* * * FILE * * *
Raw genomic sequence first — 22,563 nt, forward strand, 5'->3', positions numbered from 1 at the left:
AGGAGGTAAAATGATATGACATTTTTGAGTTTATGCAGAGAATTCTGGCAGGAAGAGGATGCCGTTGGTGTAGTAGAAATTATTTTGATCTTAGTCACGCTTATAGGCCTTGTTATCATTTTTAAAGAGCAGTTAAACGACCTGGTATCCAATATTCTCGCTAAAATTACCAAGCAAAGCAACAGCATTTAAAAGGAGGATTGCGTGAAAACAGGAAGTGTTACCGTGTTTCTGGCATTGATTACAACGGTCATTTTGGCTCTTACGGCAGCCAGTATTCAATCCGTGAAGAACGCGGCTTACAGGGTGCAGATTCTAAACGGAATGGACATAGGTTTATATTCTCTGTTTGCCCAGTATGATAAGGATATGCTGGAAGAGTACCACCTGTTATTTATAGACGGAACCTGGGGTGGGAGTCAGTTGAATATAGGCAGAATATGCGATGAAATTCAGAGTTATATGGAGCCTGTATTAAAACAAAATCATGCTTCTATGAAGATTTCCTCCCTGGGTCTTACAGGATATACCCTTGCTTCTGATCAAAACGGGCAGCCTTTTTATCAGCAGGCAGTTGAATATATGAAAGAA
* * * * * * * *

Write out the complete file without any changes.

Raw genomic sequence first — 22,563 nt, forward strand, 5'->3', positions numbered from 1 at the left:
AGGAGGTAAAATGATATGACATTTTTGAGTTTATGCAGAGAATTCTGGCAGGAAGAGGATGCCGTTGGTGTAGTAGAAATTATTTTGATCTTAGTCACGCTTATAGGCCTTGTTATCATTTTTAAAGAGCAGTTAAACGACCTGGTATCCAATATTCTCGCTAAAATTACCAAGCAAAGCAACAGCATTTAAAAGGAGGATTGCGTGAAAACAGGAAGTGTTACCGTGTTTCTGGCATTGATTACAACGGTCATTTTGGCTCTTACGGCAGCCAGTATTCAATCCGTGAAGAACGCGGCTTACAGGGTGCAGATTCTAAACGGAATGGACATAGGTTTATATTCTCTGTTTGCCCAGTATGATAAGGATATGCTGGAAGAGTACCACCTGTTATTTATAGACGGAACCTGGGGTGGGAGTCAGTTGAATATAGGCAGAATATGCGATGAAATTCAGAGTTATATGGAGCCTGTATTAAAACAAAATCATGCTTCTATGAAGATTTCCTCCCTGGGTCTTACAGGATATACCCTTGCTTCTGATCAAAACGGGCAGCCTTTTTATCAGCAGGCAGTTGAATATATGAAAGAA